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315th, 437th AW deliver humanitarian aid to Caribbean

  • Published
  • By Staff Sgt. Della Creech
  • 315th Airlift Wing Public Affairs

BASSETERRE, St. Kitts and Nevis — Members from the 315th and 437th Airlift Wings delivered nearly 10,000 pounds of humanitarian aid April 6, 2019, to St. Kitts-Nevis. The condensed missions provided active-duty Airman and Reservists the opportunity to accomplish required training, as well as the opportunity to give back through the humanitarian mission.

“This is a win-win,” said Senior Master Sgt. Ken Hundemer, loadmaster with the 317th Airlift Squadron, Joint Base Charleston. Hundemer works as the Denton Program manager in Charleston in his civilian career.

The aid was coordinated through the Denton Program, a program enacted in 1985 that provides non-governmental agencies, international organizations and private voluntary donors the opportunity use military aircrafts when there is space available to transport humanitarian aid.

According to the Denton application, it is estimated 13,000 St. Kittitian households are classified as poor with approximately 25 percent of the population generating less than $53 of weekly income.

“Seeing the smiles on the people’s face when they receive the meals make it all worthwhile,” said Chris Findlay, aid partner, CEO and President of Source Global purchasing and logistics of Mount Pleasant, S.C. who was on hand to help accept the delivery.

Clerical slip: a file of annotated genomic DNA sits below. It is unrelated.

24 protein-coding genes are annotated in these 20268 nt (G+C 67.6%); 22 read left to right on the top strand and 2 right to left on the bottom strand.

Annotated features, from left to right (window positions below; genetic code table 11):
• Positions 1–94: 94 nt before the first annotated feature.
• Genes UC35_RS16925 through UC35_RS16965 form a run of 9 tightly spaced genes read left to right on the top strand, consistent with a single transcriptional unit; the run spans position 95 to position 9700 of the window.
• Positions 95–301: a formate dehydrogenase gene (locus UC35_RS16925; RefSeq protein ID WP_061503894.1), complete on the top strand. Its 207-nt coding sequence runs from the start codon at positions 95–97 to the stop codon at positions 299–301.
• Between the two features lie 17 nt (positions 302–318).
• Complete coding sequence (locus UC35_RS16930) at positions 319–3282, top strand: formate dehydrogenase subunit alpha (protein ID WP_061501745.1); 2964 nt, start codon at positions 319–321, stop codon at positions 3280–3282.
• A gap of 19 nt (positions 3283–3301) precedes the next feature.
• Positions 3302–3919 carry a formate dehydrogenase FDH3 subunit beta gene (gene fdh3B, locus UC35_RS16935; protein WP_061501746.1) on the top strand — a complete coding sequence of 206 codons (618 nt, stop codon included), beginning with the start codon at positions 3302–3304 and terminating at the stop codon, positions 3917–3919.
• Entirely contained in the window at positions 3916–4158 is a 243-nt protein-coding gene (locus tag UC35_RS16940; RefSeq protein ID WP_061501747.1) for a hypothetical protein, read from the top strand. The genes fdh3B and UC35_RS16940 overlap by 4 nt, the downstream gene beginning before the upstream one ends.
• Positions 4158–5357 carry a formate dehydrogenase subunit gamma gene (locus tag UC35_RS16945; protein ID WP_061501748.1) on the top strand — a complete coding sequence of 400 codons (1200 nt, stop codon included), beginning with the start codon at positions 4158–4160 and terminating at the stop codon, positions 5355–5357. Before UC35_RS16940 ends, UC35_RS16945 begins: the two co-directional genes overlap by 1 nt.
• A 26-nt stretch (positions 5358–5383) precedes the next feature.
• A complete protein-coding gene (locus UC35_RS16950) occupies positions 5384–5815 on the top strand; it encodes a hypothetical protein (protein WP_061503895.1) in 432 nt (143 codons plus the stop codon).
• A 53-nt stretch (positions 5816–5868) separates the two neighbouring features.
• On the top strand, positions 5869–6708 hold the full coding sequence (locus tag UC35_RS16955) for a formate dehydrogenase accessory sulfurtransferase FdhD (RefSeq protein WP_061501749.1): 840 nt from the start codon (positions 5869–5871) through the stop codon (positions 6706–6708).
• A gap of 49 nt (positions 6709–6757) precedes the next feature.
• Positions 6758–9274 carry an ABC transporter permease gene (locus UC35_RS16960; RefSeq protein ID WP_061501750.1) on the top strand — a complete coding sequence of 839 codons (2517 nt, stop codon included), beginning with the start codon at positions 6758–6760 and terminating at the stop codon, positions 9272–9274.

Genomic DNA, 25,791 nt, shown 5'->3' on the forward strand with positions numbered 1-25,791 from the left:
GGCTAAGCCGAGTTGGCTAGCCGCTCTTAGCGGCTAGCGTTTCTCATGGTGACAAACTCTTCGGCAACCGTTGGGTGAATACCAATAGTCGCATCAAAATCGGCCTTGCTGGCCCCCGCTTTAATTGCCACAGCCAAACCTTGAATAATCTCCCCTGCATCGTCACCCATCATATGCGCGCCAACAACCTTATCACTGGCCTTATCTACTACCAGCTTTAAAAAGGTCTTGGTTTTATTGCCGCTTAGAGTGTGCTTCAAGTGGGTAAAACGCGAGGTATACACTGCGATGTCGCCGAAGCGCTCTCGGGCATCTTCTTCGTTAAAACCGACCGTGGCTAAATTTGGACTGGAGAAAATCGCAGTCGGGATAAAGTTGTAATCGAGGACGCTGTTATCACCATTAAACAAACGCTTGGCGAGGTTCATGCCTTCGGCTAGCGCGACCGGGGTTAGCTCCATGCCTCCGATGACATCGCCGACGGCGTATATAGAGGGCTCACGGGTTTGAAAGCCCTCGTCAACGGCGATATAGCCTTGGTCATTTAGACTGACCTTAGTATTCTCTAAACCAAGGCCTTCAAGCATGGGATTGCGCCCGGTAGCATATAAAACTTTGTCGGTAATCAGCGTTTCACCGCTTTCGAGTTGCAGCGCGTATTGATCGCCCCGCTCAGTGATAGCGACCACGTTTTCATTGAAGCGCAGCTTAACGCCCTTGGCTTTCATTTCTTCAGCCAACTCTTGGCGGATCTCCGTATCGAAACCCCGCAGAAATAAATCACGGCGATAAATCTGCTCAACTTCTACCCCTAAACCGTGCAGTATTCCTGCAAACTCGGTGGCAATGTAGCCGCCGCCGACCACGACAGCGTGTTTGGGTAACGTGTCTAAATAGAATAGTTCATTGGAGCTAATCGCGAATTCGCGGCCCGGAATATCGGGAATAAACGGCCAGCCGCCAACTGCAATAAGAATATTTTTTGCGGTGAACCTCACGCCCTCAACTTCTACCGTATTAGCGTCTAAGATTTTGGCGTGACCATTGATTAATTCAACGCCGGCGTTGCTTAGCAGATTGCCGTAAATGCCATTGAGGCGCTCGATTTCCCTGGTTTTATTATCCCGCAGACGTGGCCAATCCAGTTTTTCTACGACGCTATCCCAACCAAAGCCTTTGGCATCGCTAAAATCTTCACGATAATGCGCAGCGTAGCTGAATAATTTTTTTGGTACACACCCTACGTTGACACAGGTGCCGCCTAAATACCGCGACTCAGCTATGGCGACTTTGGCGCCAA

These food packets will provide 70,000 safe and nutrition enriched meals to 5,952 men, women and children of St. Kitts and Nevis, as stated by the community-based organizations of ATime4US Foundation, Incorporated, Mickey’s HOPE, and the Ministry of Social Services and Community Development.

In addition to providing aid to those in need, the mission provided the opportunity for a joint aircrew to obtain required mission training.

“This is an excellent opportunity to enhance the Air Force’s training mission, as well as meeting the humanitarian aspect,” Hundemer said.

The mission provided Capt. Amanda Harman, 14th Airlift Squadron C-17 pilot, the chance to receive cross-ocean training, which is mandatory for pilots to accomplish at least twice a year. Cross-ocean training is normally conducted on a longer timeline of five to 10 days, but this mission allowed Harman the opportunity to accomplish it in two days.

“I’m grateful to have had the opportunity to train with the experienced pilots of the 315AW and I look forward to future missions,” Harman said.